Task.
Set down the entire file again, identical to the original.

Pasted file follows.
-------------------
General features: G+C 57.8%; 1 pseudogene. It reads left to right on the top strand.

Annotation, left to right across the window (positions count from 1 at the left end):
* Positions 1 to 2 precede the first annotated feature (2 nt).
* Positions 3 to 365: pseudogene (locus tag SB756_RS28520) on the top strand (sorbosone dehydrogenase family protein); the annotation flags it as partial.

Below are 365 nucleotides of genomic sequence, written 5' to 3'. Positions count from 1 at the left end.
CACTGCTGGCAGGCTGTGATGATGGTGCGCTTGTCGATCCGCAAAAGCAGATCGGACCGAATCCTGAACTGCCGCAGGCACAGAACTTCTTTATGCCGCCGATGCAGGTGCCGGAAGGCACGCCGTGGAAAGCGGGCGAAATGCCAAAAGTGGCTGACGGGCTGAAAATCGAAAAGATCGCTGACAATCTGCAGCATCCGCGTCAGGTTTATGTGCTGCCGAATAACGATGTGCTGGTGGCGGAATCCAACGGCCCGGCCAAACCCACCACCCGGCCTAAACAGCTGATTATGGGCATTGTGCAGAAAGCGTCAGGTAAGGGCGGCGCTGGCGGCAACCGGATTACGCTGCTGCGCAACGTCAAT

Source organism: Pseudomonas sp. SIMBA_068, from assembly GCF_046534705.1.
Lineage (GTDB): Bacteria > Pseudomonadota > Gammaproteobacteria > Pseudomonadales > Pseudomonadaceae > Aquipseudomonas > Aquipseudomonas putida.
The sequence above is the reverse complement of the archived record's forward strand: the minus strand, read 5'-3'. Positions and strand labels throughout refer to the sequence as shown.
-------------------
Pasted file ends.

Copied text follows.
General features: G+C 57.8%; 1 pseudogene. It reads left to right on the top strand.

Annotation, left to right across the window (positions count from 1 at the left end):
* Positions 1 to 2 precede the first annotated feature (2 nt).
* Positions 3 to 365: pseudogene (locus tag SB756_RS28520) on the top strand (sorbosone dehydrogenase family protein); the annotation flags it as partial.

Below are 365 nucleotides of genomic sequence, written 5' to 3'. Positions count from 1 at the left end.
CACTGCTGGCAGGCTGTGATGATGGTGCGCTTGTCGATCCGCAAAAGCAGATCGGACCGAATCCTGAACTGCCGCAGGCACAGAACTTCTTTATGCCGCCGATGCAGGTGCCGGAAGGCACGCCGTGGAAAGCGGGCGAAATGCCAAAAGTGGCTGACGGGCTGAAAATCGAAAAGATCGCTGACAATCTGCAGCATCCGCGTCAGGTTTATGTGCTGCCGAATAACGATGTGCTGGTGGCGGAATCCAACGGCCCGGCCAAACCCACCACCCGGCCTAAACAGCTGATTATGGGCATTGTGCAGAAAGCGTCAGGTAAGGGCGGCGCTGGCGGCAACCGGATTACGCTGCTGCGCAACGTCAAT

Source organism: Pseudomonas sp. SIMBA_068, from assembly GCF_046534705.1.
Lineage (GTDB): Bacteria > Pseudomonadota > Gammaproteobacteria > Pseudomonadales > Pseudomonadaceae > Aquipseudomonas > Aquipseudomonas putida.
The sequence above is the reverse complement of the archived record's forward strand: the minus strand, read 5'-3'. Positions and strand labels throughout refer to the sequence as shown.